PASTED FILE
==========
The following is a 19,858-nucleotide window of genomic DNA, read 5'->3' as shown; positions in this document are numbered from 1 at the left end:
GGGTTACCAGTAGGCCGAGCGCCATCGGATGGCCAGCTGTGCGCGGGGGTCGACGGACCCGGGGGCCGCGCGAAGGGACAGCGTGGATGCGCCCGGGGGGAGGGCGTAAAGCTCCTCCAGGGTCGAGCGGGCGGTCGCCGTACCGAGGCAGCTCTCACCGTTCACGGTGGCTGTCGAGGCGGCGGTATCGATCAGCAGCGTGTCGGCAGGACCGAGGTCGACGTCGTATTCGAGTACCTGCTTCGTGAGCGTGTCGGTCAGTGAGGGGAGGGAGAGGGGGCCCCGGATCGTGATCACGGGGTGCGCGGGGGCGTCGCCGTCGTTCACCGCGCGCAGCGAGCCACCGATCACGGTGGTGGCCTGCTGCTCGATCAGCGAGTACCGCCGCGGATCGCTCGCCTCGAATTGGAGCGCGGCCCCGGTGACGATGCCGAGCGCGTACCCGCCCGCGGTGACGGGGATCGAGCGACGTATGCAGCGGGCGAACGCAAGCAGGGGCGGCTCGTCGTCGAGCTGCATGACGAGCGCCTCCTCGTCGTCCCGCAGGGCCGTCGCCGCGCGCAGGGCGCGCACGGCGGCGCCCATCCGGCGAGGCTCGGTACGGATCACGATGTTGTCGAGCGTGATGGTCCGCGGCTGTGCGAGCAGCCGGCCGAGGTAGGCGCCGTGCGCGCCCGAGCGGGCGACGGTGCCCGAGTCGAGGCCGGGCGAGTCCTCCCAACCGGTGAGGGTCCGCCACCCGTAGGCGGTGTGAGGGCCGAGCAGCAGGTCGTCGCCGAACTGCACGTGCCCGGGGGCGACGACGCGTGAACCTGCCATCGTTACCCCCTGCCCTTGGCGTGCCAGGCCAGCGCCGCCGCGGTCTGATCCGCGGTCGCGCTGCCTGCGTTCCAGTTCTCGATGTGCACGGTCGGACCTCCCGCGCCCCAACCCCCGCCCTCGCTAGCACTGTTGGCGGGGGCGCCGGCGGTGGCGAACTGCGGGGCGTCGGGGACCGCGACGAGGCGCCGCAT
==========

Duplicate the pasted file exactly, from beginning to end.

The following is a 19,858-nucleotide window of genomic DNA, read 5'->3' as shown; positions in this document are numbered from 1 at the left end:
GGGTTACCAGTAGGCCGAGCGCCATCGGATGGCCAGCTGTGCGCGGGGGTCGACGGACCCGGGGGCCGCGCGAAGGGACAGCGTGGATGCGCCCGGGGGGAGGGCGTAAAGCTCCTCCAGGGTCGAGCGGGCGGTCGCCGTACCGAGGCAGCTCTCACCGTTCACGGTGGCTGTCGAGGCGGCGGTATCGATCAGCAGCGTGTCGGCAGGACCGAGGTCGACGTCGTATTCGAGTACCTGCTTCGTGAGCGTGTCGGTCAGTGAGGGGAGGGAGAGGGGGCCCCGGATCGTGATCACGGGGTGCGCGGGGGCGTCGCCGTCGTTCACCGCGCGCAGCGAGCCACCGATCACGGTGGTGGCCTGCTGCTCGATCAGCGAGTACCGCCGCGGATCGCTCGCCTCGAATTGGAGCGCGGCCCCGGTGACGATGCCGAGCGCGTACCCGCCCGCGGTGACGGGGATCGAGCGACGTATGCAGCGGGCGAACGCAAGCAGGGGCGGCTCGTCGTCGAGCTGCATGACGAGCGCCTCCTCGTCGTCCCGCAGGGCCGTCGCCGCGCGCAGGGCGCGCACGGCGGCGCCCATCCGGCGAGGCTCGGTACGGATCACGATGTTGTCGAGCGTGATGGTCCGCGGCTGTGCGAGCAGCCGGCCGAGGTAGGCGCCGTGCGCGCCCGAGCGGGCGACGGTGCCCGAGTCGAGGCCGGGCGAGTCCTCCCAACCGGTGAGGGTCCGCCACCCGTAGGCGGTGTGAGGGCCGAGCAGCAGGTCGTCGCCGAACTGCACGTGCCCGGGGGCGACGACGCGTGAACCTGCCATCGTTACCCCCTGCCCTTGGCGTGCCAGGCCAGCGCCGCCGCGGTCTGATCCGCGGTCGCGCTGCCTGCGTTCCAGTTCTCGATGTGCACGGTCGGACCTCCCGCGCCCCAACCCCCGCCCTCGCTAGCACTGTTGGCGGGGGCGCCGGCGGTGGCGAACTGCGGGGCGTCGGGGACCGCGACGAGGCGCCGCAT